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REVOLUTION? The new digital chart presents a significant milestone for the industry. In fact I’d say it’s the first step in a

catalyst for huge change. It could vindicate all those who pronounce PC

as the real future for the industry. And once the trade acknowledges that there is money in the PC hills, investment will return. That means this lot happens next…

…the evolution of retail: Online isn’t cancelling out

physical retail. But that doesn’t mean the latter won’t change drastically. GAME and HMV are already testing ‘new experience’ stores. Best Buy has shown how big open areas and better retailing can set stores apart. All those experiments will redefine games retail as something people visit with purpose and fun in mind. …the destruction of pricing: We’ve already

heard countless stories of free apps and PC games that have ‘free days’ which actually drive purchase intent. I’m informed this will be a key part of the learning behind ELSPA’s initiative to define the chart in the first place. So while the physical retail sphere looks at lengthening a product’s value with those higher RRPs and luxury SKUs, expect more publishers and developers to go free, and quickly. …the rise of the geek:MCVhas written at length about the rise of the casual gamer. We’ve got a sister brand dedicated to this movement. There’s even a wanky buzzword for it; ‘casualisation’. But it’s not about reaching out to dumb drones, we are turning civilians into experts. They know how to download apps and update firmware. Treating consumers like your equals is what has worked for all those developers that engage with their audience. The ‘traditional’ games industry needs to learn that. …the console becomes gaming’s ‘cinema’: Which

is to say that the safer, big-budget experiences will continue to be what people go to GAME for – leaving the PC to become our TV, home of quicker, more hard- hitting experiences. Check out Channel 4’s The Curfewfor proof. It’s a UK-made game about civil liberties. Hardly the kind of thing Activision will greenlight, but emblematic of the online frontier. …the console becomes obsolete: The life

expectancy of consoles is shorter than we think. Gaikai and OnLive are just the start of what will be a significantly different way of getting to games content – Microsoft and Sony are surely looking at this; Nintendo admits as such (page 18). Individual devices from expert electronics firms won’t go away. But the Android vs iPhone philosophies, which plug a unique and mostly open OS and app eco-system into wider web services, are the indication of where we’re going, not DS vs PSP. …the oncoming era of openness This is the big one. ELSPA has knocked down a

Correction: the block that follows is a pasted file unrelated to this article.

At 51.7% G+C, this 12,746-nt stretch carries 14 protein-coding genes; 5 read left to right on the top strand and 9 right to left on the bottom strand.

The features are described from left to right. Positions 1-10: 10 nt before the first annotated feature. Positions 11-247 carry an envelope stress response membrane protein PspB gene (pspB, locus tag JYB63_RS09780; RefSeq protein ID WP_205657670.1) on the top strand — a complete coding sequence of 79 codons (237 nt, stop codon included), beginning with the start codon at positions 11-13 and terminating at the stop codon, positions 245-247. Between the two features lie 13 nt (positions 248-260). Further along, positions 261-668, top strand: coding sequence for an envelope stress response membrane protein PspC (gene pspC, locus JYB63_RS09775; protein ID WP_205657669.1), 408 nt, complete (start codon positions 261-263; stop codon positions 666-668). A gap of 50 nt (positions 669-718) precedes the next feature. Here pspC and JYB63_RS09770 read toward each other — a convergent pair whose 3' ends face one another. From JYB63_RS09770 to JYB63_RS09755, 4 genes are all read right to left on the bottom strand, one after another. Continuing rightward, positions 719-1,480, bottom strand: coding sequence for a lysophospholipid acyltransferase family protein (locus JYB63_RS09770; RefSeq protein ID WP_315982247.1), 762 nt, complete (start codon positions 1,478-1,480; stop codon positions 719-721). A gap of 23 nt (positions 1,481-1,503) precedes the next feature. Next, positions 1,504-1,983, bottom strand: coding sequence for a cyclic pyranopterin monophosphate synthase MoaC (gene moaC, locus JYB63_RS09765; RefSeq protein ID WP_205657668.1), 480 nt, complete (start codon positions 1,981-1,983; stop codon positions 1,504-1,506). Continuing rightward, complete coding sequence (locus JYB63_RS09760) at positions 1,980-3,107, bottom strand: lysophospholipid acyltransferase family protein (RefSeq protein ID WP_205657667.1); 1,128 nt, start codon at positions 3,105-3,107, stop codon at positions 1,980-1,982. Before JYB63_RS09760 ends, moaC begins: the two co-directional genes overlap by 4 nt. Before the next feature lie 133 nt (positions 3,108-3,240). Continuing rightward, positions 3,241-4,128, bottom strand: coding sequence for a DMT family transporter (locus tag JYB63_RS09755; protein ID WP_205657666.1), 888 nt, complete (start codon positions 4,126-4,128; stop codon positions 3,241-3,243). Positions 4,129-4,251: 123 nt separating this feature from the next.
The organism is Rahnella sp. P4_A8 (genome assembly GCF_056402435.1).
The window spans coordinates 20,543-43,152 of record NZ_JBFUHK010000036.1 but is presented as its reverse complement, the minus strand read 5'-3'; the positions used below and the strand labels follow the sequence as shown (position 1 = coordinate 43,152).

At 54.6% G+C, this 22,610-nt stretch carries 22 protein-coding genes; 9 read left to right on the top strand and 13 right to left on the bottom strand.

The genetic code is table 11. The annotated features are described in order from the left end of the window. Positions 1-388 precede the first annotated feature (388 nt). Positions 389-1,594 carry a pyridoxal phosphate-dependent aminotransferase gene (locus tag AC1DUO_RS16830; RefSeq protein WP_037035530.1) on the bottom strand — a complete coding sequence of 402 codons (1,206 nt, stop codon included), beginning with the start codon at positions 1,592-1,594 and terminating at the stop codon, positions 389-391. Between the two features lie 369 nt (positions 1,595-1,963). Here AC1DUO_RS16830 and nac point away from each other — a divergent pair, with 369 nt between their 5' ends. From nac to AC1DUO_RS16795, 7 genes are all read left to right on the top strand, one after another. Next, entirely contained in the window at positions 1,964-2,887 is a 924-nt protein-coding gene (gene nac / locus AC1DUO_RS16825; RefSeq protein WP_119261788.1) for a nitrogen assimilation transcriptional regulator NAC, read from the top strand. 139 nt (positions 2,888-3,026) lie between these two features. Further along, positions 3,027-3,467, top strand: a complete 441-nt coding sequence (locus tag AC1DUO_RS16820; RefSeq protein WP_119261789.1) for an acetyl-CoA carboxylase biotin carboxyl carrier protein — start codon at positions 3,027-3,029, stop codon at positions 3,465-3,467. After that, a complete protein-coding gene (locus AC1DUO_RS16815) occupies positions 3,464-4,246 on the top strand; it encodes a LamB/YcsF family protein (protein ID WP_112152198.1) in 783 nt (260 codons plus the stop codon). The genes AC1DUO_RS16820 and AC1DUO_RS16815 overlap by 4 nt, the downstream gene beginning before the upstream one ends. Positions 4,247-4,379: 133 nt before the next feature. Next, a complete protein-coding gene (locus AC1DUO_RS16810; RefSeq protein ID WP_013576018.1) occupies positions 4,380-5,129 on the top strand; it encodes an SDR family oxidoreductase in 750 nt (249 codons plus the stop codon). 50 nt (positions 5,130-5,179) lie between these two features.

huge barrier by getting publishers to share data. Now the format-holders must keep apace. Accessibility improves everything from development (just ask Apple) to the PR shield that plots an announcement, screen shot leaks, the hideous- sounding ‘asset dump’… ‘Release first, answer questions later’ is the ethos that will take over.

So. Are you ready?

UK ONLINE-ONLY games publisher Zattikka has set out its plan to buy up rivals and raise more money.

In an exclusive and candid interview set to appear in MCV later this month, CEO Tim Chaney also admits that Kongregate had been a target ahead of its purchase by GameStop, whilst revealing that he thinks retailers must start buying online games businesses themselves or face extinction.

Zattikka secured $5.5m last month, but the firm is already looking at a far greater pace of growth.

Zattikka CEO Tim Chaney has drawn up a list of acquisition targets

The next phase for us is to post profit and to look for a further $50 to $100m as an acquisition roll-up fund.

Tim Chaney, Zattikka

“The next phase for us is to post revenue and profit, and to look for a further $50 to $100m as an acquisition roll-up fund,” Chaney told MCV.

had targeted both Mindjolt and Kongregate before both were acquired last month.

“That $5.5m which we had to work hard for is chump- change. Bobby Kotick would spend it on a holiday home.” Chaney admits that Zattikka

MOUNTING debts have pushed Discstribution to the brink of liquidation. A meeting of the firm’s creditors will be held on Monday, August 16th to analyse the trading history of the company and the reason why it cannot continue its business. The main purpose of this assembly will be to appoint a liquidator that will deal with closing the firm and settle its debts. A liquidation committee of between three and five creditors may be formed. The meeting is being held at the offices of business recovery

Disctribution is on the verge of collapse due to mounting debts

specialist Bond Partners LLP, which is already in contact with any companies

Discstribution is indebted to. The value of each creditor’s debt will dictate their number of votes when deciding the

Bedfordshire-based distributor’s fate.

Discstribution has been trading in the games industry since the early 1990s. It also handled DVDs, CDs, toys and gadgets, and more.

“The prices paid for Mindjolt and Kongregate were about right, although as roll-up buyers we would have paid a premium,” added Chaney. “We currently have a list of 14 A targets and 20 B targets. These will all be approached to see if they are up for taking a smaller role in a bigger play.”

Discstribution faces liquidation

Zattikka raising more cash and targeting acquisitions

by Stuart Dinsey Online firm wants $100m after missing out on Kongregate



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